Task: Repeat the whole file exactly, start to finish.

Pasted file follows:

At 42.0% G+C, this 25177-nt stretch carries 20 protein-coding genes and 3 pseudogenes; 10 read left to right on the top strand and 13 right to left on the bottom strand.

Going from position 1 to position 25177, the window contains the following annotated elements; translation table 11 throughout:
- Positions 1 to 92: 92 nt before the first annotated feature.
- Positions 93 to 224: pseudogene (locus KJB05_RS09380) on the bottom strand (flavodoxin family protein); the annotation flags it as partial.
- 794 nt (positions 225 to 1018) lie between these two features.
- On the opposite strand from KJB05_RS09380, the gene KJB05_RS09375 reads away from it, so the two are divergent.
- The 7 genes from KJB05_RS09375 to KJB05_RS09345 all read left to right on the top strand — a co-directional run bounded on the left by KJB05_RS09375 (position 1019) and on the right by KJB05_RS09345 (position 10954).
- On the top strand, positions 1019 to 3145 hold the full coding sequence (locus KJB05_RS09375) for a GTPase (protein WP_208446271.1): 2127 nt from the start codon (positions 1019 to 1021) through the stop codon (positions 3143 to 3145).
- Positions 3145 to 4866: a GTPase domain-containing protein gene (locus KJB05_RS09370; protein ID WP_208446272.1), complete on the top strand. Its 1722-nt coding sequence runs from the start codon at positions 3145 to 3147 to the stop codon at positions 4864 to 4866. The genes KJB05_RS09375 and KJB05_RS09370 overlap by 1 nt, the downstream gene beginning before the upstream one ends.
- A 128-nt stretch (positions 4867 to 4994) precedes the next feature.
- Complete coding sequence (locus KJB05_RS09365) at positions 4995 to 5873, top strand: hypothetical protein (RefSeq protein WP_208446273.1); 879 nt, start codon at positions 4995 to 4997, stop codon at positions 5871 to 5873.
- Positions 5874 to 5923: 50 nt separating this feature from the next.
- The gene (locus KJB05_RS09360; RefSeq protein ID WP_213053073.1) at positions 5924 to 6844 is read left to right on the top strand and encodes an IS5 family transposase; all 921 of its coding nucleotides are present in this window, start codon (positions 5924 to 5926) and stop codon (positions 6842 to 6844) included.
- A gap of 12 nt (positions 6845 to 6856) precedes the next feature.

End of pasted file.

At 42.0% G+C, this 25177-nt stretch carries 20 protein-coding genes and 3 pseudogenes; 10 read left to right on the top strand and 13 right to left on the bottom strand.

Going from position 1 to position 25177, the window contains the following annotated elements; translation table 11 throughout:
- Positions 1 to 92: 92 nt before the first annotated feature.
- Positions 93 to 224: pseudogene (locus KJB05_RS09380) on the bottom strand (flavodoxin family protein); the annotation flags it as partial.
- 794 nt (positions 225 to 1018) lie between these two features.
- On the opposite strand from KJB05_RS09380, the gene KJB05_RS09375 reads away from it, so the two are divergent.
- The 7 genes from KJB05_RS09375 to KJB05_RS09345 all read left to right on the top strand — a co-directional run bounded on the left by KJB05_RS09375 (position 1019) and on the right by KJB05_RS09345 (position 10954).
- On the top strand, positions 1019 to 3145 hold the full coding sequence (locus KJB05_RS09375) for a GTPase (protein WP_208446271.1): 2127 nt from the start codon (positions 1019 to 1021) through the stop codon (positions 3143 to 3145).
- Positions 3145 to 4866: a GTPase domain-containing protein gene (locus KJB05_RS09370; protein ID WP_208446272.1), complete on the top strand. Its 1722-nt coding sequence runs from the start codon at positions 3145 to 3147 to the stop codon at positions 4864 to 4866. The genes KJB05_RS09375 and KJB05_RS09370 overlap by 1 nt, the downstream gene beginning before the upstream one ends.
- A 128-nt stretch (positions 4867 to 4994) precedes the next feature.
- Complete coding sequence (locus KJB05_RS09365) at positions 4995 to 5873, top strand: hypothetical protein (RefSeq protein WP_208446273.1); 879 nt, start codon at positions 4995 to 4997, stop codon at positions 5871 to 5873.
- Positions 5874 to 5923: 50 nt separating this feature from the next.
- The gene (locus KJB05_RS09360; RefSeq protein ID WP_213053073.1) at positions 5924 to 6844 is read left to right on the top strand and encodes an IS5 family transposase; all 921 of its coding nucleotides are present in this window, start codon (positions 5924 to 5926) and stop codon (positions 6842 to 6844) included.
- A gap of 12 nt (positions 6845 to 6856) precedes the next feature.